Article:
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adult adoptees only...

Did you / do you feel that a piece of you was missing without knowing your birth family?

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Anonymous

Asked by Anonymous at 10:15 AM on Oct. 11, 2009 in Adoption

Answers (14)
  • I am not adopted but my husband is, he feels he has no need or want to find his birth family. He says he has only known his parents and they are his family. I guess he is just secure in his family and where he stands in life.
    Anonymous

    Answer by Anonymous at 10:57 AM on Oct. 11, 2009

  • Wanting to know birth family doesn't mean we're insecure. I love my parents, but I also want to know who I look like and if anyone shares some of my "quirks", as my parents put it.
    Anonymous

    Answer by Anonymous at 11:16 AM on Oct. 11, 2009

  • Well, my situation is different. My mother is my real mother. But my father adopted me at 3. It always ate at me that I didn't know my real father. When I turned 18 I started to look but didn't know where to start. My mother wouldn't even give me a name. As it turned out I waited on him almost every day (I worked in a resturant) and never knew it was my father. He died before I ever had a chance to tell him who I was. I tried to reach out to his family but they want nothing to do with me. Does it make me feel insecure? Meh, not so much any more. But it really did! It really bothered me, I felt like I was missing a part of who I was, because I never got to know that part of my history.
    SabrinaMBowen

    Answer by SabrinaMBowen at 11:26 AM on Oct. 11, 2009

  • I did in a way. I met the person who gave birth to me at 13 and met the guy who is supposedly the guy who had a part in creating me when I was 19. Now that I know what I could have grown up around, I really wasn't missing anything. I had been with my mom & dad since I was 5 months old, I've always had contact with my biological aunt, uncles, and grandparents. My grandma and I were best friends and it was pretty cool to still be able to have them as a part of my life. I just had a really big family compared to most =).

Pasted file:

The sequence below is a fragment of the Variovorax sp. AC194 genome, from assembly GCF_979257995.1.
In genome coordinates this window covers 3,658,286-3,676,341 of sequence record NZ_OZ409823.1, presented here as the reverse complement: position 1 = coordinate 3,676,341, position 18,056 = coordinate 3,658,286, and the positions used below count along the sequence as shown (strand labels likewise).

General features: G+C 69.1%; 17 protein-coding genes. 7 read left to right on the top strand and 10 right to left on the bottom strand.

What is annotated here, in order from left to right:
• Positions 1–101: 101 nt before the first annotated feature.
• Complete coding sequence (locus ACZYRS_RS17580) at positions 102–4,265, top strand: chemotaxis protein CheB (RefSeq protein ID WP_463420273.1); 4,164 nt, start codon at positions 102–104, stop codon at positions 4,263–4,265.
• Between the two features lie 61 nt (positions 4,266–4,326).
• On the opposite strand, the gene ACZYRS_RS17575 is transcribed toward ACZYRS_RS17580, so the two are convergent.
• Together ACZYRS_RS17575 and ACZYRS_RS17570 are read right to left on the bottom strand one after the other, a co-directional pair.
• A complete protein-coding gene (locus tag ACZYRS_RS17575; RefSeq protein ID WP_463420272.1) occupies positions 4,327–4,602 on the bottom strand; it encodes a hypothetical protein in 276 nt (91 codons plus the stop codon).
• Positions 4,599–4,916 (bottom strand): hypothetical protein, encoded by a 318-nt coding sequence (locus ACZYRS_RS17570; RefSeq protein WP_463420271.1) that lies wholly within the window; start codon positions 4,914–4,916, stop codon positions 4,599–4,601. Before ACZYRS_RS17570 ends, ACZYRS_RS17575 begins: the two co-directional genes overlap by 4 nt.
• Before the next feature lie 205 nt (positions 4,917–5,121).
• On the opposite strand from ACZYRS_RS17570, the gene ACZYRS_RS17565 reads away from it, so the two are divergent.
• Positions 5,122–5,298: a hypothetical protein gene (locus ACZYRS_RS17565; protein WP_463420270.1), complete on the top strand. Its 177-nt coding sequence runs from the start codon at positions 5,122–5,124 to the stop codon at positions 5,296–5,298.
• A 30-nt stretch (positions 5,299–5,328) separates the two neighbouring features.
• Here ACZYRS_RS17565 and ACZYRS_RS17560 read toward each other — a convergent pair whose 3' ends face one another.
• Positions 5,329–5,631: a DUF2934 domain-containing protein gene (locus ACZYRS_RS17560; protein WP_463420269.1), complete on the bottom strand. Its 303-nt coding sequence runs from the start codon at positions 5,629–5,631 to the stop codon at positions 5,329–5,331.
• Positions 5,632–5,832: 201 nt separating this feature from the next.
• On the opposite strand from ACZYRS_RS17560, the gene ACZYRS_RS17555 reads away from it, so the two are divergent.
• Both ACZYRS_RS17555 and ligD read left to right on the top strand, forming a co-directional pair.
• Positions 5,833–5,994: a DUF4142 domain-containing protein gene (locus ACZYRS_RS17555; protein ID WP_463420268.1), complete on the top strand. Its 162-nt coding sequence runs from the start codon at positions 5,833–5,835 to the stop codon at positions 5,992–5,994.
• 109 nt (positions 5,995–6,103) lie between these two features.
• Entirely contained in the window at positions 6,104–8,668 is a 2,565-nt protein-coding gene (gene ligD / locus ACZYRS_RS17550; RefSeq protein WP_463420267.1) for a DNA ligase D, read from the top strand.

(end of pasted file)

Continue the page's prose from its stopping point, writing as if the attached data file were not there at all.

Jacki88

    Answer by Jacki88 at 12:43 PM on Oct. 11, 2009

  • Thanks for the responses ladies. I am an adoptive mom, and I just wonder if my kids will grow up to feel that there is some missing part of them out there. The chances of them finding their birth families are very small.
    Anonymous

    Answer by Anonymous at 1:29 PM on Oct. 11, 2009

  • Nope. For the longest time I believe my only "real" family was my adoptive family. Well, heck my supposed "mother" abandoned me! What was I supposed to think - a mother who loves up her child will give up that child? Uh, NO.

    Of course, that changed drastically when I saw the original photos of my family and started contact. Then I started realizing that a certain part of me only belonged to that family - regardless of how many years and memories (and fun times) I shared with my a-family.
    Mei-Ling

    Answer by Mei-Ling at 12:48 PM on Oct. 12, 2009

  • "a piece of you was missing without knowing your birth family"

    Yes - because that is what closed adoptions have done for adult adoptees. This is true whether or not an adoptee experiences this missing piece in a significant or not-so-significant way. For some of us that piece feels significant and there is a desire to know more about it, for others it's a piece that is just missing and that's the way it stays - missing.

    I can appreciate how in this new era of open adoptions, there may be extra angst for adoptees who have no way to find that missing piece when around them so many other adoptees will have the opportunity to do so (because of open adoption).

    OP, is yours a case of international adoption where you do not have info or access to birth family? That is not a new scenario and I would imagine that searching for adult adopees of international adoption may shed some light on possible reactions/needs.

    PortAngeles1969

    Answer by PortAngeles1969 at 3:44 PM on Oct. 12, 2009

  • “In all of us there is a hunger, marrow deep, to know our heritage, to know who we are, and where we have come from. Without this enriching knowledge, there is a hollow yearning, no matter what our attainments in life, there is the most disquieting loneliness.” ~Alex Haley
    adopteeme

    Answer by adopteeme at 5:50 PM on Oct. 12, 2009

  • VERY well said Adopteeme...thank you:) This is one of my all time favorite quotes, I keep it on my wall:) I admire this quote, so much...because it pertains to ALL people, and the unknowns in their life...not just the triad memebers. Blessings, C.J.
    ceejay1

    Answer by ceejay1 at 4:28 PM on Oct. 13, 2009

  • No, not really. I'm exactly where I belong.

    Sharon
    momto2boys973

    Answer by momto2boys973 at 6:38 PM on Oct. 13, 2009

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